Video: How to Photograph the Milky Way in Light Pollution

This video will show you how I make photographs of the Milky Way in really heavy light pollution around cities like Los Angeles California.
I use a method of exposure called ETTR (Expose To The Right). I’ll show you why it’s beneficial for astrophotography and also how I process these photos in Adobe Photoshop Lightroom.

If you liked this video, take a complete project based course on how to photograph the Milky Way with my online Skillshare class.

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Ian Norman

Creator at Lonely Speck
Ian Norman, co-founder and creator of The Photon Collective and Lonely Speck. Ian is a full time traveler, photographer and entrepreneur. In February 2013, he called it quits on his 9-to-5 to pursue a lifestyle of photography. Follow Ian's photography adventures on Instagram.

7 Responses

  1. Johnny November 7, 2014 / 10:15 am

    This is my first comment on this site and I just want to say how nice all the information is. Thank you a million times over. My question/comment is regarding the post-processing in Lightroom. I have LR5.3 and I have tried 4.4-5.6 LR versions and cannot get any produced jpeg’s from RAW images to include any noise reduction adjustments. The jpeg’s produced have all other corrections, but zero noise reduction. Sometimes the jpegs are pretty awful because of the lack of noise reduction, but otherwise could be nice photos (as they look great on Lightroom prior to exporting). When trying to apply the processing techniques you included in this tutorial I would have some images with a fair amount of noise and after processing, they look fantastic in lightroom with some noise reduction added in, smoothing things out. But i just can’t get a good jpeg produced from LR with any noise reduction applied. I am exporting the RAW files at 100% to jpeg.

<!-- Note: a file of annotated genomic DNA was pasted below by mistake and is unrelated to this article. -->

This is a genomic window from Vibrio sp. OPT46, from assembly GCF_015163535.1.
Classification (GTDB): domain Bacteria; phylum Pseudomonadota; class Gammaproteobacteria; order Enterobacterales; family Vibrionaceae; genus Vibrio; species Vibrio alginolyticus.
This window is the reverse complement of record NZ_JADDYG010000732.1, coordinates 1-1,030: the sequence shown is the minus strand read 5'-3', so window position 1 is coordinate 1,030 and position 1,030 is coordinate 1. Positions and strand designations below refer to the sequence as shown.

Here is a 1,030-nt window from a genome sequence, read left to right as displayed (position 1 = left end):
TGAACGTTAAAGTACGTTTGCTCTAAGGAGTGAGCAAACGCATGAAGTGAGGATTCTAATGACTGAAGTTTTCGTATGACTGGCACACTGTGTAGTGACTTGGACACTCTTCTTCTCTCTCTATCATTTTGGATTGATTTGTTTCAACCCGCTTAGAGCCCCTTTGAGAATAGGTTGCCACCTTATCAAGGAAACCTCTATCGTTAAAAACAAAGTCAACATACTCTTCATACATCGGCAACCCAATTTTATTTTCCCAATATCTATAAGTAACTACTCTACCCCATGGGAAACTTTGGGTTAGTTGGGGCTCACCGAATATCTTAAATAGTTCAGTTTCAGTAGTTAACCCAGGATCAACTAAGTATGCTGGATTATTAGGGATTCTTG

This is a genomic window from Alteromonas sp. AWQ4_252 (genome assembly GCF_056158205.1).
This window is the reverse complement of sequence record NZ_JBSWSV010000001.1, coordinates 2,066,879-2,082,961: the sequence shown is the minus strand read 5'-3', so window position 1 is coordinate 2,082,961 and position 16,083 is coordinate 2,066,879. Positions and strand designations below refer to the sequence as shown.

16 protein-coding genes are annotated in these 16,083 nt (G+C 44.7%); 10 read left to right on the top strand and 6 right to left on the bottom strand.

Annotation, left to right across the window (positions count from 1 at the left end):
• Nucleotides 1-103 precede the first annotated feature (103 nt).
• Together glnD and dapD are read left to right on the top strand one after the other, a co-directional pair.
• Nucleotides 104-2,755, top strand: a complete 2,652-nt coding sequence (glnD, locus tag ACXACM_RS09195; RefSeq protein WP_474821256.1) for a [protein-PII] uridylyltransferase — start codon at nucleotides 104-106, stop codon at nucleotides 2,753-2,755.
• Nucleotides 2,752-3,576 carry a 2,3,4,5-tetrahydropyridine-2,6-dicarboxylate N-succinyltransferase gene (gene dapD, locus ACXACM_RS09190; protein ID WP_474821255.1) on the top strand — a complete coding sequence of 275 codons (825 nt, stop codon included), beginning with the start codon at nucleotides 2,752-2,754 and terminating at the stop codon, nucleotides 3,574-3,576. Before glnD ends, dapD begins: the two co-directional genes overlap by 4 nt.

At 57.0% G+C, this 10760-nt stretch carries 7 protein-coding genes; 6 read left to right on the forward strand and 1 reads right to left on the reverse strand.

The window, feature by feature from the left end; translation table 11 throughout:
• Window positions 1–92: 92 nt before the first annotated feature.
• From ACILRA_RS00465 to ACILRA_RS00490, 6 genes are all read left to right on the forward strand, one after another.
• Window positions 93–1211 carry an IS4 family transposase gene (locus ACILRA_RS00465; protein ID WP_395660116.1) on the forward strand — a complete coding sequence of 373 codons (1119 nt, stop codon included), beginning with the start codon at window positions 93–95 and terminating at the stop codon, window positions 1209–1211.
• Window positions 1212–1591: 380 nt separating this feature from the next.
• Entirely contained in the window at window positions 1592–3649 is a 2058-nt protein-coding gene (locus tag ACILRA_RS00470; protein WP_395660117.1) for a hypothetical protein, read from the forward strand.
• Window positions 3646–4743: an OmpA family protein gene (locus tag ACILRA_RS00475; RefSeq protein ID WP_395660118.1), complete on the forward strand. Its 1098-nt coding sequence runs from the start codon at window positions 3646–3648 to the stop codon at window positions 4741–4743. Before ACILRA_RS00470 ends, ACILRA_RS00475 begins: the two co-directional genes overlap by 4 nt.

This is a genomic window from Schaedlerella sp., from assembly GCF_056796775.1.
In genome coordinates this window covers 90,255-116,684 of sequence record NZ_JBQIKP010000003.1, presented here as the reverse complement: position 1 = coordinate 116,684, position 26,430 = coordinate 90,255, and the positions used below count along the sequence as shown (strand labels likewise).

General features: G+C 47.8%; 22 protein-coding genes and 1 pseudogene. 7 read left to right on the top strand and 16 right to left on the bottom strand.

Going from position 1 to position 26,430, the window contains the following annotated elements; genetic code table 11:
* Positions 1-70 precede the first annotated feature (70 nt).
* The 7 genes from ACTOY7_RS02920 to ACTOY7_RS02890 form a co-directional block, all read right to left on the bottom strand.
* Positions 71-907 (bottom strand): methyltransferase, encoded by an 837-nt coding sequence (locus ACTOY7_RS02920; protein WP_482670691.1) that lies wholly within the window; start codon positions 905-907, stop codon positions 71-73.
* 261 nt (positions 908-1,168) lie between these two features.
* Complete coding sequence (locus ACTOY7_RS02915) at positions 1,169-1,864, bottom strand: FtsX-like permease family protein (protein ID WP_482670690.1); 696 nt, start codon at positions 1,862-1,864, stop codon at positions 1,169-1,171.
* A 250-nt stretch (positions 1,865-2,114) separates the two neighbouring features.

Any idea’s about what is going on? is anyone else out there able to successfully apply noise reduction in lightroom? i saw that this is a known problem for exporting images at less than a 1/3 of the original size, but no real fix. I think that a lot of people just don’t notice it because they are usually shooting at lower iso’s than from astrophotography.

    Thanks for any help!

    • Ian Norman November 7, 2014 / 11:14 pm

      hmmm, I’ve never heard of this problem before now. Here’s a question: what if you completely turn down all noise reduction on an image, export it and then complete turn up noise reduction on the same image and export again, is there a discernable difference?

    • Johnny November 11, 2014 / 7:46 am

      I’ve tried that and there isn’t. I have been trying a lot of different things to no avail. I’m beginning to wonder if it is an issue with 32bit vs 64bit LR. Who knows? I’m just looking to find a way to process the photos before I take my new Rokinon 12mm f2.0 and my nex-6 to mauna kea! i’ve been trying to shoot nightscapes in the light polluted SF skys and am looking forward to some really noiseless pics. i figure that eventually someone will figure out the NR not being applied in LR and i’ll have my raw files ready.

      thanks and please let me know if you do end up hearing anything.

    • Ian Norman November 11, 2014 / 5:13 pm

      Johnny, given the other threads out there on this problem, it seems like it only happens if re-sizing the image? why not export without re-sizing? Does that yield a good results?

  2. Joël July 31, 2014 / 2:56 am

    Thanks for the article. I live in an area more light-polluted than NYC, according to the map.

    Anyway, you made a comment that the exposure time should always be 30 seconds to allow the camera to absorb more light. However, at 30″, F1.8, ISO800, the result is plain white.

    Which of the following would you suggest?
    – Reduce exposure time
    – Reduce aperture
    – Reduce ISO

  3. Meridianx66 May 10, 2014 / 7:14 pm

    Great article & technique, thank you. Learning to take shots in less than ideal conditions can be rewarding when there are no alternatives. thanks again!

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